Obama reverses policy; will now send condolences to families of those who commit suicide in combat zones
President Obama on Wednesday reversed a longstanding White House policy of not sending condolences to families of service members who committed suicides in combat zones. The previous administrations believed that such acknowledgments may lead to an increase in suicides.
In a statement released by the White House, the president said after meeting with the secretary of Defense and other military brass, he has decided to do things differently than his predecessors because these service members "didn’t die because they were weak."
"As Commander in Chief, I am deeply grateful for the service of all our men and women in uniform, and grieve for the loss of those who suffer from the wounds of war -- seen and unseen. Since taking office, I’ve been committed to removing the stigma associated with the unseen wounds of war, which is why I’ve worked to expand our mental health budgets, and ensure that all our men and women in uniform receive the care they need," the president said in the statement.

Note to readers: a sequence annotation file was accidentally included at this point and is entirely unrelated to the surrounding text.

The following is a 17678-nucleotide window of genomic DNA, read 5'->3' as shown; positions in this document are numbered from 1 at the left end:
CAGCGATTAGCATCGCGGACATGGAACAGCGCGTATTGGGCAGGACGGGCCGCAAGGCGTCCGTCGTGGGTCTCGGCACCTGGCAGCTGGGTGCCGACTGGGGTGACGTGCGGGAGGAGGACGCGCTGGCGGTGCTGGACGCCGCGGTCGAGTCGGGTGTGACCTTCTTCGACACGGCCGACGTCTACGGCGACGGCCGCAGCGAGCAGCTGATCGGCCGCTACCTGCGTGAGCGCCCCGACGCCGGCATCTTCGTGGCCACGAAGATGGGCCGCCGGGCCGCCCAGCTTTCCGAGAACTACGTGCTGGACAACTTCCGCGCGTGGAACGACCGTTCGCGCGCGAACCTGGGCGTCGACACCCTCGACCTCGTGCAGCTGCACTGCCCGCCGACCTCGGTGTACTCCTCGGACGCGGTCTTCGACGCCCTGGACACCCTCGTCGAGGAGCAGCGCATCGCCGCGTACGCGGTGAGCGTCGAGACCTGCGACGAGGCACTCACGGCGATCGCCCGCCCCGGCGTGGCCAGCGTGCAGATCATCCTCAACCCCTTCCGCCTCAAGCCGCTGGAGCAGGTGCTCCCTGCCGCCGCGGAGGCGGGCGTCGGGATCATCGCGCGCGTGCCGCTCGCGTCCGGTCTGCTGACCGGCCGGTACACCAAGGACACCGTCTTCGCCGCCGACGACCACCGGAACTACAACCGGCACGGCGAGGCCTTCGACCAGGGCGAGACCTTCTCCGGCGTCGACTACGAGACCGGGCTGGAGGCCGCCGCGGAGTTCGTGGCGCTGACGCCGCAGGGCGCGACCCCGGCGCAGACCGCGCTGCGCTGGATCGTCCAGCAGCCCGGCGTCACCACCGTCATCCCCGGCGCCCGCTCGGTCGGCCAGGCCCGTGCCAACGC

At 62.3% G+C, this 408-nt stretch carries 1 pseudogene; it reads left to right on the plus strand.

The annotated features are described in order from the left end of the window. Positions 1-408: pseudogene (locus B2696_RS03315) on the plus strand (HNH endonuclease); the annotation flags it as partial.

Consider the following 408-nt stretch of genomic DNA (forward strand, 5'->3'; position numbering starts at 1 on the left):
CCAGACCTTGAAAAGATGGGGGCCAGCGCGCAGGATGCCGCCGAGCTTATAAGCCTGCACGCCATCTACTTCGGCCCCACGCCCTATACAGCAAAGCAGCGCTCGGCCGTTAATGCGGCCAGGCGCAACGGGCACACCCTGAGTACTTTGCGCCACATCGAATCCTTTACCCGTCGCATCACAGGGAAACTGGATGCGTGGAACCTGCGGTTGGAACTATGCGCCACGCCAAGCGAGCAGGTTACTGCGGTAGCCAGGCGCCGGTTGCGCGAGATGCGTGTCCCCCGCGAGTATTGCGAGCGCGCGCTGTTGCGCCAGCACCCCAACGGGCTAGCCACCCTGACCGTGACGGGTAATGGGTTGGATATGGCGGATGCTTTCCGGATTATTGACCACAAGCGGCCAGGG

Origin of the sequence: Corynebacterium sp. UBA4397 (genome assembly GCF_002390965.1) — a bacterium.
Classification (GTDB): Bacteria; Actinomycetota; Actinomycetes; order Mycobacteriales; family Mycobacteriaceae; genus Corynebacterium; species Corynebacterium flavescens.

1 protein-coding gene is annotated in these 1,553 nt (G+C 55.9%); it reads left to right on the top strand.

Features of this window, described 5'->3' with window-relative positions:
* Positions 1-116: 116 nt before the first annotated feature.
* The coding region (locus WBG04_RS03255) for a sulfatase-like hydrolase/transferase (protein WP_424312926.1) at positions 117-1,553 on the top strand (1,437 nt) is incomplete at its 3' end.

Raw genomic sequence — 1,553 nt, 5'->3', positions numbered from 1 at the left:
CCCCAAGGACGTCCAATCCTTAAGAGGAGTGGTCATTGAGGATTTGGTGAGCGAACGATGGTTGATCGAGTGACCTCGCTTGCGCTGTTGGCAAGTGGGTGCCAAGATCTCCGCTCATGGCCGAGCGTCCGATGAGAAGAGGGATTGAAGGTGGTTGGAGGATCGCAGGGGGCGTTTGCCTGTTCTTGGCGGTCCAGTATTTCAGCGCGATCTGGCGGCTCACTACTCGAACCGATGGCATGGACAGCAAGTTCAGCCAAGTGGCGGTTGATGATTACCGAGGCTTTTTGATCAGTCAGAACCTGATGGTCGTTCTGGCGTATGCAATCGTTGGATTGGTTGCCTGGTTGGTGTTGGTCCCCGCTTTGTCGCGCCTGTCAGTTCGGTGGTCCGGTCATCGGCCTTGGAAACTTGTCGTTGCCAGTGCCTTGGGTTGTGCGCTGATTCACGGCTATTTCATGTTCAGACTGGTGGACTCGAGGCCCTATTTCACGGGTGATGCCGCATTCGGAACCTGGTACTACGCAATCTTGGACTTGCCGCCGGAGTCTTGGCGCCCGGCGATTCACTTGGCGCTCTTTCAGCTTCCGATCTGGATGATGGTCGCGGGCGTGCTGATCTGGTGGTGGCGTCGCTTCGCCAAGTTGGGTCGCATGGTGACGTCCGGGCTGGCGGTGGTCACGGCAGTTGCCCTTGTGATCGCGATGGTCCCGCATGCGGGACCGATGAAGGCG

"As a next step and in consultation with the Secretary of Defense and the military chain of command, I have also decided to reverse a long-standing policy of not sending condolence letters to the families of service members who commit suicide while deployed to a combat zone. This decision was made after a difficult and exhaustive review of the former policy, and I did not make it lightly. This issue is emotional, painful, and complicated, but these Americans served our nation bravely. They didn’t die because they were weak. And the fact that they didn’t get the help they needed must change. Our men and women in uniform have borne the incredible burden of our wars, and we need to do everything in our power to honor their service, and to help them stay strong for themselves, for their families and for our nation," Obama said.
In 2010, military suicides decreased slightly for the first time in six years, according to the Washington Post, who reported, however, that there was an increase in suicides among National Guard soldiers. "301 active-duty, reserve and National Guard soldiers committed suicide [in 2010], compared to 242 in 2009," the Post reported.
-- Tony Pierce
Photo: President Barack Obama greets military personnel on May 6 before addressing troops at Ft. Campbell, Ky. Credit: Charles Dharapak / Associated Press